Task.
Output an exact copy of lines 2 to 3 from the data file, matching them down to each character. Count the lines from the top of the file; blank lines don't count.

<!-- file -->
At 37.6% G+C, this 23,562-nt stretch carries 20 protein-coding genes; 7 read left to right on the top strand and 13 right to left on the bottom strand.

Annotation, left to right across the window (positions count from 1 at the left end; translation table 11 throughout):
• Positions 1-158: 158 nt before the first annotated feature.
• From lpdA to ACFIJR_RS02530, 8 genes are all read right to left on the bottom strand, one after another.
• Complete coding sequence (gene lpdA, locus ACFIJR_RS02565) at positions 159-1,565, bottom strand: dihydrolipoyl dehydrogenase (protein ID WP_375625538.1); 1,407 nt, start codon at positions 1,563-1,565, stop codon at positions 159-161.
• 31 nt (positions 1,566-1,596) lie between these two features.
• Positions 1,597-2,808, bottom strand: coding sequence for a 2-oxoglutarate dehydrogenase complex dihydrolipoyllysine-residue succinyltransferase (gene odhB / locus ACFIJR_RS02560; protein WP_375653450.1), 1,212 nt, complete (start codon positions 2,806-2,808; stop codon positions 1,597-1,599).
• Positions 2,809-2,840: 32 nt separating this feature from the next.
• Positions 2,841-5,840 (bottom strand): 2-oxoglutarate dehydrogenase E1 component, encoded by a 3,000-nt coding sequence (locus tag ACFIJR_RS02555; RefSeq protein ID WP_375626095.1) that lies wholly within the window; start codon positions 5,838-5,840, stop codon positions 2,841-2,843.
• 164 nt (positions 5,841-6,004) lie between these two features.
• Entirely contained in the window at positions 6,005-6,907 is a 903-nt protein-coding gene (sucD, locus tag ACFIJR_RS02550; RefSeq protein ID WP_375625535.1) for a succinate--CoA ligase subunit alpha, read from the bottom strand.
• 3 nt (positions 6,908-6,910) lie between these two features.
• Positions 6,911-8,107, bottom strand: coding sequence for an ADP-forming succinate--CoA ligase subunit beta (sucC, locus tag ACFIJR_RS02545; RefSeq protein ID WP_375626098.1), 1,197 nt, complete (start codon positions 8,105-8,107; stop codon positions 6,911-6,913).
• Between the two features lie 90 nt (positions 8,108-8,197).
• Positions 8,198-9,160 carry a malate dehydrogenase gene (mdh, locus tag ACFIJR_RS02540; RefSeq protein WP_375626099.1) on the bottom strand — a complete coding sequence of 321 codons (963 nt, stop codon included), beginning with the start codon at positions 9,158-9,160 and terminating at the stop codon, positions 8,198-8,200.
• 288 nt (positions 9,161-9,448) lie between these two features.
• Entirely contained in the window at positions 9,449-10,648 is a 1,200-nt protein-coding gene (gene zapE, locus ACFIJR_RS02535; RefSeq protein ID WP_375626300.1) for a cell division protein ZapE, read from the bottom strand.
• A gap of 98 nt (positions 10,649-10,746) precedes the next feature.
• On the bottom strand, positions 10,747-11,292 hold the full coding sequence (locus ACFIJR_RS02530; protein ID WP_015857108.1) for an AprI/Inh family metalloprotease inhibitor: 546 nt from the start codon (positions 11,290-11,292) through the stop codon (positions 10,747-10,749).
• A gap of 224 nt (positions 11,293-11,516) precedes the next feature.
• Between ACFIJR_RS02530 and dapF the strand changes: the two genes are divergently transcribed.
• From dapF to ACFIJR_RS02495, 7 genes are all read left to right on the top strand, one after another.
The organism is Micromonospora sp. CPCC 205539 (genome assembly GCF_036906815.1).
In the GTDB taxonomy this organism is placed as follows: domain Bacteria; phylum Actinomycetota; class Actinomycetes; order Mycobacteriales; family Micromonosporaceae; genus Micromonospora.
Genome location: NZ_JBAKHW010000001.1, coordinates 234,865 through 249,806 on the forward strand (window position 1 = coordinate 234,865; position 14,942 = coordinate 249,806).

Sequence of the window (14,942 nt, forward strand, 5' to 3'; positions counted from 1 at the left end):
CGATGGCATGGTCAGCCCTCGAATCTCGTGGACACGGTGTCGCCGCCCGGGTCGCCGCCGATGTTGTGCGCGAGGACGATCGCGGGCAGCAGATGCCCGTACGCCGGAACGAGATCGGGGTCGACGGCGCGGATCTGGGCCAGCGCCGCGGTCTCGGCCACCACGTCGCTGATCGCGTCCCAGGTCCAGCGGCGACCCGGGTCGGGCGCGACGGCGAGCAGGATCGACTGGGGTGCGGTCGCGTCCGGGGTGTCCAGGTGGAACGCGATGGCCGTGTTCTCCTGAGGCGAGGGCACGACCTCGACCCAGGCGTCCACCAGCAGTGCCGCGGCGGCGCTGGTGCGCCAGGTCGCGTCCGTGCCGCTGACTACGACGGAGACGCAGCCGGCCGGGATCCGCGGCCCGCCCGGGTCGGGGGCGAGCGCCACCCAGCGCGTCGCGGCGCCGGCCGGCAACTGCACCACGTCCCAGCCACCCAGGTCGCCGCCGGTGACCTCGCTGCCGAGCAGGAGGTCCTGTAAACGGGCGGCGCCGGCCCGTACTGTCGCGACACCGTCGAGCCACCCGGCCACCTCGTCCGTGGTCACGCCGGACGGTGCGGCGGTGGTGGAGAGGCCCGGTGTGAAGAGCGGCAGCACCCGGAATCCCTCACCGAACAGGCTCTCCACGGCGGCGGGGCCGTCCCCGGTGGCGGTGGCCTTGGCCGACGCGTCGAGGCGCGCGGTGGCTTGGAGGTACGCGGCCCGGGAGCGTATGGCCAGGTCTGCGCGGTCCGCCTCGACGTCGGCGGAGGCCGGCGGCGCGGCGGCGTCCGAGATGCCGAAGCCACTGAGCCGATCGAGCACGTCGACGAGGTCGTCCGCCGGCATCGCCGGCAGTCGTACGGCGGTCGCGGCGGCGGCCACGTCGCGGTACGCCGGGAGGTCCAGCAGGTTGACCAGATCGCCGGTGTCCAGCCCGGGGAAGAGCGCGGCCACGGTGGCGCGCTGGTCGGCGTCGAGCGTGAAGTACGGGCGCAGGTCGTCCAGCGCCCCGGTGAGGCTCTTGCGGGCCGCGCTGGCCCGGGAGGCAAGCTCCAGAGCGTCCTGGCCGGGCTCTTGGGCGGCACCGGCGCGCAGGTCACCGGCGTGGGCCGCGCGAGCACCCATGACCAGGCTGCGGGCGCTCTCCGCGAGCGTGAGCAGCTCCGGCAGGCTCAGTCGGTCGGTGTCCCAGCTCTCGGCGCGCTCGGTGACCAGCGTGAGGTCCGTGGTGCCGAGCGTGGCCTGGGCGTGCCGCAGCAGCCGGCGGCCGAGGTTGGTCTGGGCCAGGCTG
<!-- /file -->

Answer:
Annotation, left to right across the window (positions count from 1 at the left end; translation table 11 throughout):
• Positions 1-158: 158 nt before the first annotated feature.